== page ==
News Release
November 09, 2004

DUKE ENERGY: SIX EMPLOYEES RECEIVE PINNACLE AWARDS

CHARLOTTE, N.C. – Six Duke Energy employees were honored today with the company’s Pinnacle Award – the company’s highest award for outstanding contribution to Duke Energy’s business success.

Honored were:

  • Daniel Barpal, director, program management, Duke Energy North America (DENA), Houston
  • Myron Caldwell, vice president and treasurer, Duke Energy, Charlotte 
  • Patrick Gibson, vice president, strategic development and planning, Duke Energy Gas Transmission, Houston
  • David Jost, director, infrastructure services, information management, Duke Energy Field Services, Denver
  • Tracy Tinsley, project manager, information management, Duke Energy, Charlotte
  • Ralph E. Paride, system coordinator, System Operating Center, Duke Power, Charlotte

Awarded annually, the Pinnacle Award recognizes Duke Energy employees for outstanding contributions to business success – focusing on business results above and beyond expectations in the areas of customer service, innovation, business generation, financial performance, operational excellence and enhanced corporate capability or reputation.

Daniel Barpal -- When DENA decided not to proceed with a number of planned power plants, the company had already purchased a number of turbines, generators, transformers and boilers. Barpal marketed and sold 86 percent of that equipment, and is scheduled to eliminate any remaining costs for the equipment by the end of 2004.

As an incentive to buyers, he negotiated warranty transfer agreements with manufacturers so that buyers would have manufacturers’ warranties available to them. He was also responsible for managing the Pasadena, Texas, facility where the equipment was stored.

Myron Caldwell – Maintaining investment grade credit ratings was one of Duke Energy’s most critical tasks in 2003. With many peer companies in the merchant energy business facing severe credit downgrades, it was critical that the rating agencies had a thorough understanding of Duke Energy’s financial plan. 

Caldwell helped senior management create financial plans to reduce debt and improve the company’s financial position. He worked extensively with analysts at the rating agencies to ensure they understood Duke Energy’s successes selling assets, reducing debt, lowering capital expenditures and resolving legal risks. His work communicating Duke Energy’s plan and carrying out the debt reductions was instrumental in the company maintaining investment grade ratings, and later, receiving a stable outlook from the rating agencies.

Patrick Gibson – When Duke Energy committed to $1.5 billion in asset sales in 2003, Gibson’s efforts at DEGT generated 45 percent of the goal. In most instances, Duke Energy had a minority interest in the assets, but for geographic or other reasons, they were determined not to be strategic to the business.

The divestitures helped Duke Energy generate cash, which was needed to help the company maintain its investment grade credit rating. In the future, the sales will allow DEGT to focus on optimizing and expanding its core business.

David Jost and Tracy Tinsley – The decision to move Field Services’ data center – a facility that houses much of the company’s critical customer, revenue and employee data – came after a period of intense growth for Field Services. The company had more than quadrupled in size since 1999, with a corresponding growth in information technology infrastructure.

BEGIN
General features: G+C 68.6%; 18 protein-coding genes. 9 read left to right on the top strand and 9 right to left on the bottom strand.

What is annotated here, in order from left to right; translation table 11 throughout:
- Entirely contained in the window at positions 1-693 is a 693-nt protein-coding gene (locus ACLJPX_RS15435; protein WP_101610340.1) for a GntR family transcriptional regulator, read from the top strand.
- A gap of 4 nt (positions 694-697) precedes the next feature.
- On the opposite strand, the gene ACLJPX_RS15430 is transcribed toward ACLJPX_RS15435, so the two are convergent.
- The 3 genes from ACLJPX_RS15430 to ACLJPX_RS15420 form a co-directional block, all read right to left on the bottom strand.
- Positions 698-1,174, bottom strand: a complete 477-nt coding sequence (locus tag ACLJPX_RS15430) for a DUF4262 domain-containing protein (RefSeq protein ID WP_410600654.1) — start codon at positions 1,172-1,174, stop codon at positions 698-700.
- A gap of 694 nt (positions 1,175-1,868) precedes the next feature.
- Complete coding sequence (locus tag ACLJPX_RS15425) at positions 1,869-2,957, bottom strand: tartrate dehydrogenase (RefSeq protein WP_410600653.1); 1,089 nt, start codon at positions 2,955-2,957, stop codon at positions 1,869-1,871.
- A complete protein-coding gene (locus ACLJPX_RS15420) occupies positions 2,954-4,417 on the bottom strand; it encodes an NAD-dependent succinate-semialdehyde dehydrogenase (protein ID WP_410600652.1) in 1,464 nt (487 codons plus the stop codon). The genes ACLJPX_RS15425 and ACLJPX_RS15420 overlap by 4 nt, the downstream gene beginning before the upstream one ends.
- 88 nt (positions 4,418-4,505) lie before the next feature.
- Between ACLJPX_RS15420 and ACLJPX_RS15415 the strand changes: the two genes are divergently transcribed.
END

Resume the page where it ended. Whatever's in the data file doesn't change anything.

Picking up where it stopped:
Two people are largely credited with leading that project to success:   DEFS’ Jost and Duke Energy Business Services’ Tinsley. Jost provided the project vision, while Tinsley served as overall project manager.

Together, they led the team that physically relocated the data center to Charlotte, without any disruptions to business operations. In addition, the team transitioned a number of IT support services from Field Services or outside vendors to Duke Energy Business Services’ information technology group. These included:   help desk, security administration, 24/7 monitoring and disaster recovery services.

Ralph E. Paride – After the northeast U.S. blackout of 2003, Paride redesigned Duke Power’s plan to restore power following a full or partial blackout on the Duke Power system. Under the old plan, power restoration could have taken more than a week. Under the new plan, full electricity service can be restored in 42 hours.

The old plan called for the company to stabilize a single section of Duke Power’s system before moving on to the next. Under Paride’s plan, teams are dispatched to several critical sections of Duke Power’s system to bring the sections on line simultaneously. Once the Duke Express Transmission system is stabilized, the company can then begin the task of reconnecting larger power plants to the grid and restoring customer service.

Duke Energy is a diversified energy company with a portfolio of natural gas and electric businesses, both regulated and unregulated, and an affiliated real estate company. Duke Energy supplies, delivers and processes energy for customers in North America and selected international markets. In 2004, the company celebrates a century of service with the 100th anniversary of its electric utility Duke Power. Headquartered in Charlotte, N.C., Duke Energy is a Fortune 500 company traded on the New York Stock Exchange under the symbol DUK. More information about the company is available on the Internet at: http://www.duke-energy.com.

Contact: Randy Wheeless
Phone: 704/382-8379
24-Hour Phone: 704/382-8333
e-mail: crwheele@duke-energy.com